Carebot Health could help schedule COVID-19 vaccines nationwide

As the COVID-19 pandemic raged on last year with no vaccine in sight, I caught up with my neighbor Tyler Marklein.
hand holding a phone

As the COVID-19 pandemic raged on last year with no vaccine in sight, I caught up with my neighbor Tyler Marklein.

Shouting from a safe distance, we compared notes on a truly surreal year. He’d gotten a new dog. So had I. But while I’d been stress eating and stockpiling jigsaw puzzles, turns out he’d been launching a health tech company.

Carebot Health (imagine friendly little bots texting that you’re now No. 30 on a vaccine waitlist) officially incorporated in March 2020. It was the product of months of brainstorming between Marklein and his former boss, Jonathan Baran (whose first software startup, healthfinch inc., would soon be acquired for $40 million in August 2020). Healthfinch assists physicians by automating prescription refills, and next the duo wanted to create more solutions in the electronic medical record space. On March 6, they secured $750,000 in seed capital from early healthfinch investor Mark Bakken of HealthX Ventures. But on March 25, Wisconsin’s Safer at Home order began.

Overnight, “health care saw more change in a three-week period than we’ve had in 10 years,” Baran says, citing the example of telehealth, which became critical amid the pandemic. So although COVID-19 wasn’t in the plans (and sent them back to the drawing board), Carebot’s timing felt serendipitous. Suddenly Baran and Marklein were stuck at home with nothing to do but help solve the world’s biggest problem — an entrepreneur’s dream.

“I just love the early days,” says Baran, an engineer who quit his Ph.D. program at the University of Wisconsin–Madison to start healthfinch even though his adviser cautioned it was a terrible idea. Ten years and a $40 million exit later, Baran had learned to trust his skill and instincts, and he tapped fellow UW–Madison alum Marklein because at healthfinch they’d always had a “mind meld.”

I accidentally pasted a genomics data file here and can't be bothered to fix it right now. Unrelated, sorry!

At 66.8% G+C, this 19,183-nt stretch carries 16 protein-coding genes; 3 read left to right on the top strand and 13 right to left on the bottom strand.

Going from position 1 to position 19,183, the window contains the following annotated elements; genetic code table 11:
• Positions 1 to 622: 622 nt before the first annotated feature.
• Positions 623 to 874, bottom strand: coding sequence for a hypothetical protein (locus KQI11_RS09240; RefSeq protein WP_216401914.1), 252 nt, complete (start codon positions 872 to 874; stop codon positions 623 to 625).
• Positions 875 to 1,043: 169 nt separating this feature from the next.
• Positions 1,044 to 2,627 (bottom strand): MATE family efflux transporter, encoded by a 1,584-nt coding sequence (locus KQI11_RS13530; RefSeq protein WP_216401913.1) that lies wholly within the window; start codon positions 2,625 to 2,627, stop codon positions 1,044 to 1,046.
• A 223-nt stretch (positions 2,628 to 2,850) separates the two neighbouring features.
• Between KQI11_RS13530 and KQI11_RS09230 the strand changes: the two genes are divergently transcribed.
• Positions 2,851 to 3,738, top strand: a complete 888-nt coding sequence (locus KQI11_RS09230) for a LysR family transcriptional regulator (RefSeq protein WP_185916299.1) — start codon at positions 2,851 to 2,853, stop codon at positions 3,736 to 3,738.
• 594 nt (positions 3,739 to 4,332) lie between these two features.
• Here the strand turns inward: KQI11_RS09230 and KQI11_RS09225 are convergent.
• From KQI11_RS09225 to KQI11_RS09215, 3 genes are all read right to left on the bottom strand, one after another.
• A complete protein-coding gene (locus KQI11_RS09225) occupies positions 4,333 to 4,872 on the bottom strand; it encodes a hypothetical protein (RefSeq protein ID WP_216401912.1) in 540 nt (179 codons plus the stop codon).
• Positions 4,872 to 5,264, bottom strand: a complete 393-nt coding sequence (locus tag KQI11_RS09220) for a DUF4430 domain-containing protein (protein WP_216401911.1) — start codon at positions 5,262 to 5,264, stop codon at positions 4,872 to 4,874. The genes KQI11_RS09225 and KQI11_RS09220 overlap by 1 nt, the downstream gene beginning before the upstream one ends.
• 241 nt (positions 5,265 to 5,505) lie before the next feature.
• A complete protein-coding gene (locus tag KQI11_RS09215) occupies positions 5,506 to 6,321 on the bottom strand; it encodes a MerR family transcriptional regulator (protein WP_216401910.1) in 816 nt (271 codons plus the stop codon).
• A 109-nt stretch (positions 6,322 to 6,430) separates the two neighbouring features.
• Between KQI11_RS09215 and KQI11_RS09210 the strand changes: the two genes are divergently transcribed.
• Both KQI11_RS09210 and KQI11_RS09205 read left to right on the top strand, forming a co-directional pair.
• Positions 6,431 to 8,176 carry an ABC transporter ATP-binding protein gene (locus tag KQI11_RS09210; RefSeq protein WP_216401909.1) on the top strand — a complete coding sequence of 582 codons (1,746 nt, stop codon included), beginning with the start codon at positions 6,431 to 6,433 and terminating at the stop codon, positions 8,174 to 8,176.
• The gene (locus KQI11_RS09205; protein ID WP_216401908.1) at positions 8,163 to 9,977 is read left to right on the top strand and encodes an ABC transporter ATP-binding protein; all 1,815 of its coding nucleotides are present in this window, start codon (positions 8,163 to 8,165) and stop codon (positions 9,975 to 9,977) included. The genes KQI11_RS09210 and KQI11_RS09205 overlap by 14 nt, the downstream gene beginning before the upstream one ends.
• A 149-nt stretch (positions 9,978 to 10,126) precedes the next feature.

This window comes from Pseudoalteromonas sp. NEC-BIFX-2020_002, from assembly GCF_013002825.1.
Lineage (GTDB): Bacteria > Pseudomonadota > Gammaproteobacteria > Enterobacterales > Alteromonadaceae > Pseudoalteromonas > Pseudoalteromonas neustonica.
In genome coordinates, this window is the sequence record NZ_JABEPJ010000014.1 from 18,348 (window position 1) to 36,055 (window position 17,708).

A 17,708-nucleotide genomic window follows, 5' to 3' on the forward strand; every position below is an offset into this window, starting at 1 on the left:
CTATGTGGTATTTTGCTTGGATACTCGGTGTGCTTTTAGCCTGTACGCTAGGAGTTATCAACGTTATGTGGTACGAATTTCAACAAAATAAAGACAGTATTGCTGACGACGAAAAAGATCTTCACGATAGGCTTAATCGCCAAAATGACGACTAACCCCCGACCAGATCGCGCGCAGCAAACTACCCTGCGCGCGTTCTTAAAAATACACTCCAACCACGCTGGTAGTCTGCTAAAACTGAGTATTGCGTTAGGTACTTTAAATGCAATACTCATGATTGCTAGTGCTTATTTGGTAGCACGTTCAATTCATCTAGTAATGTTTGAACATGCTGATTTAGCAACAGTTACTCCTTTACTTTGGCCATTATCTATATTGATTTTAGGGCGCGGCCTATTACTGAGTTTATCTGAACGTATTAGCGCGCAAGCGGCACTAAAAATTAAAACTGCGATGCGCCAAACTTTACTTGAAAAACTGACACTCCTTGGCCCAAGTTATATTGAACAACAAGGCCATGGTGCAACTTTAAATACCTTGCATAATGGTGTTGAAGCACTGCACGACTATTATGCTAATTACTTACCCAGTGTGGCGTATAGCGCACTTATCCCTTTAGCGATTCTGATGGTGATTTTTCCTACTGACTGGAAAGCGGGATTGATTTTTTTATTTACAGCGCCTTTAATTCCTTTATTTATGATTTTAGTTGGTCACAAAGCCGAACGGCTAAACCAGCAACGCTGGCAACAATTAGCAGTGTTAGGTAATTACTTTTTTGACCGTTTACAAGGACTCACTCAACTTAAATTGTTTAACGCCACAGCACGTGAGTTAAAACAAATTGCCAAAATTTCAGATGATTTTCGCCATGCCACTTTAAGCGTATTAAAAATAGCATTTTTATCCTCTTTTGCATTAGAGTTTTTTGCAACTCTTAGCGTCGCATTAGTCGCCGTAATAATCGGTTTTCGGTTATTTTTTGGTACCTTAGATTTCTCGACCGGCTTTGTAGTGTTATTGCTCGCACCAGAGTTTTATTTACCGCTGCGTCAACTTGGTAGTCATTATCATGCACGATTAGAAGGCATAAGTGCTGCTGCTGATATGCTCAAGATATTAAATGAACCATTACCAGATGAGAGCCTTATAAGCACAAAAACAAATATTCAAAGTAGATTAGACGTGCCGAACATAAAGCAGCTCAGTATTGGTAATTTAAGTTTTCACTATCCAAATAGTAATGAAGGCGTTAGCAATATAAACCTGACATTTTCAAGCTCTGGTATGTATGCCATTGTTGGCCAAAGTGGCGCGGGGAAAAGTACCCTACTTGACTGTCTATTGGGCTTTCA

“Right now it’s just Ty and I and we’re doing everything — jumping between selling and building a product and trying to figure out how to bring a product to market and all the different components that go into it. It’s a lot of fun.”

It also fills a significant gap. Health systems are massive and slow to change, and they’re already slammed with caring for COVID-19 patients. Now they face vaccinating an entire country in a matter of months. To help, Baran and Marklein took a two-pronged approach.

On the consumer side, they created #EndtheRona, a website for people to sign up for vaccine availability notifications. On the systems side, they predicted health officials would soon be overwhelmed by calls on whether, how and when to vaccinate. They knew Carebot technology could help manage call volume while prioritizing high-risk patients and streamlining distribution.

To test the technology, they turned to the flu shot. Partnering with a 75-member physician group in Massachusetts, Carebot built a platform that helped providers prioritize, schedule and distribute influenza vaccines via text messaging — no calling and waiting on hold, no logging onto a web portal. It was a success — 30% of patients switched to text scheduling, and patients who reserved a vaccine were 60% more likely to follow through.

Back home, as Baran and Marklein presented their results to health systems, providers were still concerned patients would be hesitant to take a COVID-19 vaccine. But that all changed in November after Pfizer and Moderna reported their vaccines demonstrated 90% to 95% efficacy. Attention shifted to how to quickly, safely and efficiently distribute COVID-19 vaccines on a mass scale, particularly if demand outpaces supply.

So much remains uncertain and the situation changes by the day. But as systems first vaccinate frontline workers, then high-risk patients, then ultimately the rest of his neighbors, Marklein is optimistic Carebot can help.

“At the end of the day, we see this as the biggest public health challenge that we’re probably ever going to face,” Marklein says. “So we’re trying to play a role and do something good.”

Maggie Ginsberg is an associate editor at Madison Magazine.